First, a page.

Posted by: yglima | February 21, 2010

## ERT7: Furstenberg-Weiss Topological Multiple Recurrence Theorem

As promissed in ERT6, this post intends to prove

Theorem 1 Let ${T:X\rightarrow X}$ be a homeomorphism of the compact metric space ${(X,d)}$. Then, for any ${k\in\mathbb{N}}$ and ${\varepsilon>0}$, there exist ${x\in X}$ and ${n\in\mathbb{N}}$ such that$\displaystyle d\left(T^{in}x,x\right)<\varepsilon\, ,\ i=1,2,\ldots,k.$

Moreover, given any dense subset ${Y\subset X}$, we can take ${x\in Y}$.

Actually, we prove the more general version

Theorem 2 Let ${X}$ be a compact metric space and ${T_1,\ldots,T_k}$ commutative homeomorphisms of ${X}$. Then some ${x\in X}$ is multiply recurrent, that is: there exists a sequence ${n_j\rightarrow\infty}$ such that

$\displaystyle {T_i}^{n_j}x\rightarrow x,\ \ i=1,\ldots,k.$

1. Homogeneity

Consider a homeomorphism ${T:X\rightarrow X}$.

Definition 3 ${T}$ is homogeneous if there is a group ${G}$ of homeomorphisms of ${X}$, each element of ${G}$ commuting with ${T}$, such that the action ${G:X\rightarrow X}$ is minimal.

We remark that the notion of minimality of a group action is the same as that of a single homeomorphism:

$\displaystyle \overline{\{gx\,;\,g\in G\}}=X,\ \forall\,x\in X.$

Definition 4 ${A\subset X}$ is homogeneous if there is a group ${G}$ of homeomorphisms of ${X}$, each element of ${G}$ commuting with ${T}$, such that ${GA=A}$ and the action ${G:A\rightarrow A}$ is minimal.

In particular, ${A}$ is closed. Note that ${A}$ does not need to be ${T}$-invariant. This is the good point of the above definition: we analyse the dynamics of ${A}$ not by the original map ${T}$, but through the action of ${G}$. We now proceed to the technical details of the proof.

Proposition 5 Let ${T:X\rightarrow X}$ be a homeomorphism and ${A\subset X}$ homogeneous. Suppose that, for each ${\varepsilon>0}$, there exist ${x,y\in A}$ and ${n\ge 1}$ such that

$\displaystyle d\left(T^nx,y\right)<\varepsilon.$

Then, for every ${\varepsilon>0}$, there exist ${z\in X}$ and ${n\ge 1}$ such that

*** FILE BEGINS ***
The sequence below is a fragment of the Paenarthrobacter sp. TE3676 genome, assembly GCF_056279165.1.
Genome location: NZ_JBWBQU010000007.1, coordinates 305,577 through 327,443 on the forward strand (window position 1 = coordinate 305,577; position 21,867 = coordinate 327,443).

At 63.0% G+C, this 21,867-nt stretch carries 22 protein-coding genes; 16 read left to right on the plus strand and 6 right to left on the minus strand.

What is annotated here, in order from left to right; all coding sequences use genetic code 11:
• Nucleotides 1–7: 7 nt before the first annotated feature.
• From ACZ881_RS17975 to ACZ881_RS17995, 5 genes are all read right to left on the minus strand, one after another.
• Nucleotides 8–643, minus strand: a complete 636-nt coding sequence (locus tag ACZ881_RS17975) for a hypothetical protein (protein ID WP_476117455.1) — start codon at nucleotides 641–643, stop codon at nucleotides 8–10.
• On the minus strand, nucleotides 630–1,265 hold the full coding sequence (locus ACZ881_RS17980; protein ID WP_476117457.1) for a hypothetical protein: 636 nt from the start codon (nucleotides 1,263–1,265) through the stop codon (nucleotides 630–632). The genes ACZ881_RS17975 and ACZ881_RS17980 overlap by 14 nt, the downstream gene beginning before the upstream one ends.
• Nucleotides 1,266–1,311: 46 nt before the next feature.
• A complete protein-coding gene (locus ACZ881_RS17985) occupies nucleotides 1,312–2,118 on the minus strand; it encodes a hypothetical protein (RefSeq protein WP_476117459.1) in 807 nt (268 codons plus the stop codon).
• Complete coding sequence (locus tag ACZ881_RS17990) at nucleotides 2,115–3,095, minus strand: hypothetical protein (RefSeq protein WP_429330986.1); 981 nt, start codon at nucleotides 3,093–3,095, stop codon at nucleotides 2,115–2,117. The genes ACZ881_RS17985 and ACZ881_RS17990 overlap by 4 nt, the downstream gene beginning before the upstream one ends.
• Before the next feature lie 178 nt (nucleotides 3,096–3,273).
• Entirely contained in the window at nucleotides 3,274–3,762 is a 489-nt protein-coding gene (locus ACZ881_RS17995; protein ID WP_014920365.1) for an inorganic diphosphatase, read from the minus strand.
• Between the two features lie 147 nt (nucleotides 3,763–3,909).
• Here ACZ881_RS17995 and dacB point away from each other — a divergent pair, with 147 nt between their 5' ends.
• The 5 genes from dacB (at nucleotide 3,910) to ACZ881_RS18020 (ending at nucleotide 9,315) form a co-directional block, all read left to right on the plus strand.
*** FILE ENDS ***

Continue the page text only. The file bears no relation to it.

$\displaystyle d\left(T^nz,z\right)<\varepsilon.$

In other words, the property assumed also holds for a pair on the diagonal ${\Delta=\{(z,z)\,;\,z\in A\}}$.

Proof: Let ${G}$ be the group associated to the homegeneity of ${A}$ and ${\varepsilon>0}$. The ${G}$-orbit of every ${x\in A}$ is dense in ${A}$ and then becomes as close as we want to any other ${y\in A}$.

Let us prove that, in a scale of ${\varepsilon/2}$, the ${G}$-orbits in ${A}$ are finite. More specifically, we prove the existence of ${g_1,\ldots,g_k\in G}$ for which

$\min_{1\le i\le k}d\left(g_ix,y\right)<\dfrac{\varepsilon}{2}\,, \forall\,x,y\in A.$

Consider an open cover of ${A}$ by ${V_1,\ldots,V_r}$, each of them with diameter at most ${\varepsilon/2}$. For each ${j\in\{1,\ldots,r\}}$, the family ${\{g^{-1}V_j\,;\,g\in G\}}$ is an open cover of ${A}$ (in fact, if ${x\in A}$, there exists ${g\in G}$ such that ${gx\in V_j}$, that is, ${x\in g^{-1}V_j}$). Reduce this cover to a finite one:

$\displaystyle A={g_{j1}}^{-1}V_j\cup\cdots\cup {g_{js_j}}^{-1}V_j.$

The finite set ${\{g_{ji}\,;\,1\le j\le r,1\le i\le s_j\}}$ satisfies the required property: if ${x,y\in A}$, then ${y\in V_j}$, for some ${j}$, and ${x\in {g_{ji}}^{-1}V_j}$, for some ${i\in\{1,\ldots,s_j\}}$, implying that

$\displaystyle d\left(g_{ji}x,y\right)<\frac{\varepsilon}{2}\,\cdot$

Just rename the ${g_{ji}}$.

We now prove that, for every ${y\in A}$, there exist ${x\in A}$ and ${n\ge 1}$ such that

$\displaystyle d\left(T^nx,y\right)<\varepsilon.$

Let ${\delta>0}$ be such that

$\displaystyle d(z,w)<\delta\ \Longrightarrow\ d(g_iz,g_iw)<\frac{\varepsilon}{2}\,,\ i=1,\ldots,k$

and ${x_0,y_0\in A}$, ${n\ge 1}$ such that

$\displaystyle d(T^nx_0,y_0)<\delta.$

Taking ${i\in\{1,\ldots,r\}}$ for which

$\displaystyle d(g_iy_0,y)<\frac{\varepsilon}{2}$

and ${x=g_ix_0}$, we conclude the inequalities

$\displaystyle \begin{array}{rcl} d(T^nx,y)&= & d(g_iT^nx_0,y)\\ &\le & d(g_iT^nx_0,g_iy_0)+d(g_iy_0,y)\\ &\le &\frac{\varepsilon}{2}+\frac{\varepsilon}{2}\\ &= &\varepsilon. \end{array}$

Finally, we prove the proposition. Take ${x_0,x_1\in A}$ and ${n_1\ge 1}$ such that

$\displaystyle d\left(T^{n_1}x_1,x_0\right)<\varepsilon_1=\frac{\varepsilon}{2}\,\cdot$

By continuity, there is ${\varepsilon_2<\varepsilon_1}$ for which

$\displaystyle d(x,x_1)<\varepsilon_2\ \Longrightarrow\ d(T^{n_1}x,x_0)<\varepsilon_1.$

Take ${x_2\in A}$ and ${n_2\ge 1}$ satisfying

$\displaystyle d(T^{n_2}x_2,x_1)<\varepsilon_2\,.$

Proceeding by induction, if